Removing security deposits from the rental experience.
Liberating ourselves from the shackles of finding a startup every week that fits into one specific category we will do a free form month in January. Aside from our interest in technology-driven innovation in the real-estate sector, we at proptechaweek have also been known to be fascinated with innovative business models and interesting financial schemes (that won’t make you end up in jail). Our startup this week definitely has got the ambition to remove some of the inertia that’s entrenched in the mainstream rental process.
Rendin is an Estonian startup that has made the traditional security deposit obsolete by creating an insurance product that can be added to any rent-agreement. Rendin replaces the security deposit with a monthly fee that amounts to 2.5% of the rental fee. For example, an apartment that is rented out for €800 + security deposit can now be rented out for an €820 rental fee without a security deposit. From the landlord's point of view, the coverage is more extensive as e.g. the property damage protection is extended to up to 100 months. From the tenant’s perspective, it removes the need for inefficient capital allocation.
But the real headache Rendin is trying to solve is the issue of trust between landlords and tenants. A rental agreement is risky for all parties involved and Rendin is trying to tackle this with an end-to-end solution aimed at mitigating risk including:
A digital signing platform
A solid rental agreement
Background checks on both parties
Free legal advice
Debt collection assistance
A digital claims portal.
imagery courtesy Ketut Subiyanto
The renting process is quite complicated, and removing the need for a security deposit seems to be a sure way to streamline the process and eliminate unnecessary hassle. If the fee could also cover tenant liability insurance then this would even further remove admin and risk from the equation. Reducing upfront costs increases the number of potential tenants preventing excessive vacancy.
As society is evolving into an anything-as-a-service paradigm, security deposits feel like a relic of the past, an insurance model appears much more aligned with the current market climate. A security deposit is a hindrance to upward social mobility, unnecessarily reserving capital that otherwise could be used as a financial cushion, and it can even exclude less fortunate individuals from the rental market.
Deposit free rent might even help combat discrimination, as reducing the risk involved in the rental transactions might also soften the influence of potential personal biases in selecting a suitable renter.
👎 Why not?
Zero deposit rental schemes, because they are marketed as a cheaper option, might attract predominantly clientele from less well-off sections of the market increasing the risk of non-payment for the insurer. Most service providers offering this service only recently entered the market, and are not yet sure what the rate of issued claims will be and whether it is substantially different than the rate of claims that are made via the traditional rental process.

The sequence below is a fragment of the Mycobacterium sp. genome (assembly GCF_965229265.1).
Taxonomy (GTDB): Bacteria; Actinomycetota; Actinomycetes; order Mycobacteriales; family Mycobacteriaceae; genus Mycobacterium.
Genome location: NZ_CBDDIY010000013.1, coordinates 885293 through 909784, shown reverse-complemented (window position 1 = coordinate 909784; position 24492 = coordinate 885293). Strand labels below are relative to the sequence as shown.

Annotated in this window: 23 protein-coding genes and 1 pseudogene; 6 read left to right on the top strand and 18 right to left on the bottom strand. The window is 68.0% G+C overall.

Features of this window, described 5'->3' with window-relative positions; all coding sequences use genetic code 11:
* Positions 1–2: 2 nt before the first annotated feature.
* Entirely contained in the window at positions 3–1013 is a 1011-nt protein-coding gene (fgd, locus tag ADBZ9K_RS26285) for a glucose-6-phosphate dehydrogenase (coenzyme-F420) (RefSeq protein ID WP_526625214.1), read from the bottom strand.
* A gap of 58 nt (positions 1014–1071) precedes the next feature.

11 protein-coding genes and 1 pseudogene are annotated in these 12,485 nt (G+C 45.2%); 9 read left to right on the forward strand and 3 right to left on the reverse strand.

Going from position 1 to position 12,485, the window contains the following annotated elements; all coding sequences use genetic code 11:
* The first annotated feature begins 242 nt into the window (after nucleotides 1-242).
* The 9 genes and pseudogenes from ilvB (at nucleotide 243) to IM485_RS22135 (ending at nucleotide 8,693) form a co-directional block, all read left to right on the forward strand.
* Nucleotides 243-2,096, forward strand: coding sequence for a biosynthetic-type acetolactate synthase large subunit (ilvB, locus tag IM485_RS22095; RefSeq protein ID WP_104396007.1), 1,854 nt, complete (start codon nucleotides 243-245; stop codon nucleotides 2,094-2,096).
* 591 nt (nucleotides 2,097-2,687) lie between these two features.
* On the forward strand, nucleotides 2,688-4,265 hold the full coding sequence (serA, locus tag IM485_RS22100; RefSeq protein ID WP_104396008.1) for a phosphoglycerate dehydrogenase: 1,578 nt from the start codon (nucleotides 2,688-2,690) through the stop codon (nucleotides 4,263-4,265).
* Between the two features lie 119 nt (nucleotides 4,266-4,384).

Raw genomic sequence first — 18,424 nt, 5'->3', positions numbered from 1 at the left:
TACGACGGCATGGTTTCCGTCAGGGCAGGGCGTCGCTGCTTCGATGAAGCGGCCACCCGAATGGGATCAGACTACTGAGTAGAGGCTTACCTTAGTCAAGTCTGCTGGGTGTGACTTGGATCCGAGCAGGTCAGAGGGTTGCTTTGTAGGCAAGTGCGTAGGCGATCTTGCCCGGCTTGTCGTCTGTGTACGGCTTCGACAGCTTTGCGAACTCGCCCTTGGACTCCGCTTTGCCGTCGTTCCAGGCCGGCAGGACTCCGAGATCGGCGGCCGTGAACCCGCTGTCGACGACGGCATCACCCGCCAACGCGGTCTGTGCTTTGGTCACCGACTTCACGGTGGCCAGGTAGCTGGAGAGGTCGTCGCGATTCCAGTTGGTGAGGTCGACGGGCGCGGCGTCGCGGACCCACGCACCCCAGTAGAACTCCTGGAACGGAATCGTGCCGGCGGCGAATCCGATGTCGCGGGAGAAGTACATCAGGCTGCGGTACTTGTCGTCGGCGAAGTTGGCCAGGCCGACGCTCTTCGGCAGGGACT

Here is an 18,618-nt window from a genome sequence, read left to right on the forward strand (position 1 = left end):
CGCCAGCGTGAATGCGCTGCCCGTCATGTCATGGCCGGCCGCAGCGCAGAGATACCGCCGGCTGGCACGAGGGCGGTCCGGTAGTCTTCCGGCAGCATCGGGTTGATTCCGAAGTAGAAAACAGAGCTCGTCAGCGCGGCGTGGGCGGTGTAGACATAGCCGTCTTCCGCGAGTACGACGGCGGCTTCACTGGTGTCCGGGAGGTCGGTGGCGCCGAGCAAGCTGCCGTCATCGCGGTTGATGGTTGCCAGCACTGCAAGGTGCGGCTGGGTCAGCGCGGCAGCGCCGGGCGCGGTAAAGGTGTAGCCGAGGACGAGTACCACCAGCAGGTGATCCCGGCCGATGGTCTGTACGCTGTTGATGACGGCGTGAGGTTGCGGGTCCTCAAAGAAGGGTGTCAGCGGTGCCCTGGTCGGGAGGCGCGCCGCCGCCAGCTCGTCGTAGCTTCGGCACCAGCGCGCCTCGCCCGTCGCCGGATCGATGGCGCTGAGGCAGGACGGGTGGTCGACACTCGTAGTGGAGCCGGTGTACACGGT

Iron-clad contracts and background checks seem to be the main way to tackle the risks for the service providers so an already widely used credit score mechanism seems to be a requirement for efficiently offering the service into a certain market.
Rendin was founded in 2019 out of Tallinn Estonia by 3 co-founders: Alain Aun, Alar Mäerand, and Maiko Saluorg. They partnered up with ERGO Insurance SE to provide the insurance part of the product and launched on March 10, 2020 in their home market coinciding with the start of a nation-wide Corona lockdown. Despite this unfortunate timing, the product found traction in the market, and with investors… They just raised a seed round of €1.2 million.
🕵️♀️ Who else?
Zero deposit schemes seem particularly popular in the UK:
Canopy offers a Depositfree insurance product, it replaces the security deposit with a non-refundable 10% cost of the usual 8 weeks deposit.
Another option is Zerodeposit.com, which replaces the security deposit with the cost of one week's rent. One interesting thing is that they also allow existing renters to transfer to this scheme granting them extra liquidity.
Also UK based is Fronted, they reduce the need of paying the complete security deposit upfront and allow it to be paid back during the rental period. The advantage here is that the renter can build up their own capital during the letting period. Also noteworthy is that they plan to use PSD2 and open banking to assess their clients’ creditworthiness. They are currently awaiting regulatory approval.
Another competitor originating from the British isles is Flatfair. Their offering is fairly similar to the one offered by Rendin. They also offer additional products: Boost an insurance product aimed to improve the coverage for landlords and Resolve a free online portal that allows landlords and tenants to agree on rent repayment in the case of rent arrears.
Reposit works pretty similarly to the others discussed above. They work with an arbiter to arbitrate disputes at the end of the letting period.
In the United States, Rhino markets itself as low-cost insurance that satisfies your security deposit requirement.
Another offering aimed at property managers is Leaselock. They team up with property owners to replace security deposits for their renters offering deep integration with existing administrative software.
📚 Further reading?
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